When we look back at history, it seems to have a logical narrative but only in retrospect. The truth is that history is often much more random and unpredictable than it seems. Extreme events may not have clear causes except those added in hindsight.

When thinking about black swan events such as the creation of AGI or human extinction, we need to be open to extreme possibilities that have never happened before and don’t follow previous events. The Christmas turkey couldn’t have predicted its demise based on past experience but it was still a possibility.

Therefore, we need to consider possibilities that seem implausible or improbable because these events may be more likely than they seem or have an impact that dominates the future.

  1. ^

    Bond prices often change in anticipation of wars and didn't change before World War I.

  2. ^

    For more on black swans, I recommend the lecture and notes from the Intro to ML Safety course.

  3. ^

    To appreciate how strange modern AI could be, I recommend reading the Simulators post.

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8 comments, sorted by Click to highlight new comments since:

Black swans are unexpected events... AGI has been predicted for ages, just not the exact shape or timing. "An event that comes as a surprise" doesn't seem like a good description.

I find the article well written and hits one nail on the head after another in regards to the potential scope of what's to come, but the overarching question of the black swan is a bit distracting.  To greatly oversimplify, I would say black swan is a category of massive event, on par with "catastrophe" and "miracle", it just has overtones of financial investors having hedged their bets properly or not to prepare for it (that was the context of Taleb's book iirc).  

Imho, the more profound point you started to address, was our denial of these events - that we only in fact understand them retroactively.  I think there is some inevitability to that, given that we can't be living perpetually in hypothetical futures.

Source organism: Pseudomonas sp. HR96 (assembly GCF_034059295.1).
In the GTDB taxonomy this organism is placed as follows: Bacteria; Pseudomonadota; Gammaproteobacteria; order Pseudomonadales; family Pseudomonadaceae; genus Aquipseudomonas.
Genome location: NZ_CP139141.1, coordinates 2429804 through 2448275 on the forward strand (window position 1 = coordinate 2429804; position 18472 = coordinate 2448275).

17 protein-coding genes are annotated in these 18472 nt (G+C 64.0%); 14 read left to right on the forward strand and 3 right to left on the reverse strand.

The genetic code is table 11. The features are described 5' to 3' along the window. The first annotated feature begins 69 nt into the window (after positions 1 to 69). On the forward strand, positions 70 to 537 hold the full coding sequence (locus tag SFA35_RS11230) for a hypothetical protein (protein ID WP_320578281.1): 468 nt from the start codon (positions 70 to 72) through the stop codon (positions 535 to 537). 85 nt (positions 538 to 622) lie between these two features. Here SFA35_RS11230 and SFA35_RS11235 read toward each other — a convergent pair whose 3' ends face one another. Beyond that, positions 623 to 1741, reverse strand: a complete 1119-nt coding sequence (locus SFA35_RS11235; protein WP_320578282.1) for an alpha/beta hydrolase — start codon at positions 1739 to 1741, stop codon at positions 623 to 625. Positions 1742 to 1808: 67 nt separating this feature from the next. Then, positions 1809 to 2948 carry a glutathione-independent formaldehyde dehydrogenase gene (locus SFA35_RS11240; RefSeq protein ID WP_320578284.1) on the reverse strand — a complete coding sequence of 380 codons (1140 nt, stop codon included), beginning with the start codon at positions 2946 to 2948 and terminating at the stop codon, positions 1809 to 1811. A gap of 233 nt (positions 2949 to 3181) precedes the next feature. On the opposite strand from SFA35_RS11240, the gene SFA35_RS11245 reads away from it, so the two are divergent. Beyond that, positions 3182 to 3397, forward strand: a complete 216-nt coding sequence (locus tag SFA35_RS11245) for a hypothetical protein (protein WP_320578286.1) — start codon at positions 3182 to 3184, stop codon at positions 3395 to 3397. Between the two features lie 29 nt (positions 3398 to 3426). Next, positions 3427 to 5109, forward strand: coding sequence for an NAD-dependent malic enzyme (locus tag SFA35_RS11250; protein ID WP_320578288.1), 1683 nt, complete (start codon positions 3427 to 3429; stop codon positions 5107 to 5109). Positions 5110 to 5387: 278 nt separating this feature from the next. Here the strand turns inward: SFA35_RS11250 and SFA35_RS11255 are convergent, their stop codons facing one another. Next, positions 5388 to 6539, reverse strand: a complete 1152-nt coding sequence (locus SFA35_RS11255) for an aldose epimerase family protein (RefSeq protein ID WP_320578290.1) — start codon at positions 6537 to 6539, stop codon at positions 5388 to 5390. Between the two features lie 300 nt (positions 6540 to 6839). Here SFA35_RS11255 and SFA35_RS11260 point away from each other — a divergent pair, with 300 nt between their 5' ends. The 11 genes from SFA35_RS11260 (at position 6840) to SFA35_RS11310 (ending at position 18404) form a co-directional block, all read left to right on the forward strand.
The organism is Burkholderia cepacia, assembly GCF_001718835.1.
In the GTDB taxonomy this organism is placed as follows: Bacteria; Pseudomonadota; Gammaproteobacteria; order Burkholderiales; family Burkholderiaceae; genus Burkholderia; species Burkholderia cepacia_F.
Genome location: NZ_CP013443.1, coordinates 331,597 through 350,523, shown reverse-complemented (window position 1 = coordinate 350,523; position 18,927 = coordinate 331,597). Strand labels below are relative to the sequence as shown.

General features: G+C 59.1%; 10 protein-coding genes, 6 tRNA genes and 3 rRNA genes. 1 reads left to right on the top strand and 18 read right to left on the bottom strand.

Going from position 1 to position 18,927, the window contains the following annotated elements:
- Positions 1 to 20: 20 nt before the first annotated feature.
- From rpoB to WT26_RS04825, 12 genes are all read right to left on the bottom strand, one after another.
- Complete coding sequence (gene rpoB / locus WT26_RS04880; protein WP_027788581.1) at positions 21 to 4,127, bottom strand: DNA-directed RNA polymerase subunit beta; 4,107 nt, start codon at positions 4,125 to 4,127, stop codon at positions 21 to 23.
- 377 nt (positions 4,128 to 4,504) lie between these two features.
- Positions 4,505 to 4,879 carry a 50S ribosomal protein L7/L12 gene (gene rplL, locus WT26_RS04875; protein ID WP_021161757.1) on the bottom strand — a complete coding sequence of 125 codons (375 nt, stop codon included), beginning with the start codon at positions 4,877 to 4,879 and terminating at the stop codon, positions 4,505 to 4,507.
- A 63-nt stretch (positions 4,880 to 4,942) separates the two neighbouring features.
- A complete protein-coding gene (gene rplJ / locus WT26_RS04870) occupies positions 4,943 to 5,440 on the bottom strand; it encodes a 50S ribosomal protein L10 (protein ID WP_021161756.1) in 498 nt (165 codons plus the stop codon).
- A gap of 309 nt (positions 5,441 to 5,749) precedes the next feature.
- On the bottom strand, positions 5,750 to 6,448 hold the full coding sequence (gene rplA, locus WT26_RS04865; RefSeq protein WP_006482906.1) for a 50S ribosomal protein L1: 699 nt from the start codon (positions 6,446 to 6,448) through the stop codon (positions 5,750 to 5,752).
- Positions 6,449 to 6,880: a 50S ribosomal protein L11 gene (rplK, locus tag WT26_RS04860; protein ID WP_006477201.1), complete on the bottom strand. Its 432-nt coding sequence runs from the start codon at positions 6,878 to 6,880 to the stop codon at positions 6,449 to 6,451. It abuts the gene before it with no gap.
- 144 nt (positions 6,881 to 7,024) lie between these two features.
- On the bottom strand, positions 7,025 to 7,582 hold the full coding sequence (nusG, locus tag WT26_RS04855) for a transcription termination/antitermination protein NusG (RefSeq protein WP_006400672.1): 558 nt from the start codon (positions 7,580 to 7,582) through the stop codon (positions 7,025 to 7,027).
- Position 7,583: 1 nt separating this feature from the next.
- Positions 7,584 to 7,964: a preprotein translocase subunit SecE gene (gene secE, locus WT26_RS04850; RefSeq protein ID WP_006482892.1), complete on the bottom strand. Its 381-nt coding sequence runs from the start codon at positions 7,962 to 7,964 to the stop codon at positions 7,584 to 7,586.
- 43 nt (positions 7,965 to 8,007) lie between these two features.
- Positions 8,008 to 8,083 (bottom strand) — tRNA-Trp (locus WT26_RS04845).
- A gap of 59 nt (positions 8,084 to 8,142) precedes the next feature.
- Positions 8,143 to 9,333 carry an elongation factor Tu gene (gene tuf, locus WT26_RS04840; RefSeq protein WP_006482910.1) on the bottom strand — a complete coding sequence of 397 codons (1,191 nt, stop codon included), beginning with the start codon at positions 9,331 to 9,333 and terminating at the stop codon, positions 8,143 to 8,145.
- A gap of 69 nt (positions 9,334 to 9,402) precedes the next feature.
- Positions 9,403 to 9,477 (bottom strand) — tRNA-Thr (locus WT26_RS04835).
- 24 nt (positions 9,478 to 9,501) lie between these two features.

I did read the book many years ago but I forget Taleb's prognosis - what are the strategies for preparing for uknown unknowns?  

Since black swans are difficult to predict, Taleb recommends being resilient to them rather than trying to predict them. 

I don't think that strategy is effective in the context of AGI. Instead, I think we should imagine a wide range of scenarios to turn unknown unknowns into known unknowns.

I agree completely, and I'm currently looking for what is the most public and concise platform where these scenarios are mapped.  Or as I think of them, recipes.  There is a finite series of ingredients I think which result in extremely volatile situations.  A software with unknown goal formation, widely distributed with no single kill switch, with the abiliity to create more computational power, etc.  We have already basically created the first two but we should be thinking what it would take for the 3rd ingredient to be added.  

single downvote because this is a rehash of existing posts that doesn't appear to clearly add detail, improve precision, or improve communicability of the concepts.

[This comment is no longer endorsed by its author]Reply

Which posts? Would you mind sharing some links? I couldn't find many posts related to black swans.

Apart from the first section summarizing black swans, everything here is my personal opinion.

I see the disagreement votes on my comment are well justified by my difficulty in finding the prior work I thought was abundant! It looks like most of what I was thinking of can be found in AI Impacts' work. I've changed my vote to an upvote because of this. Some links that seem particularly relevant:

there are also some interesting posts under the tags: <- this one was why I thought it obvious

I have removed my own upvote on my original comment. Sorry about that!

Thanks for the links!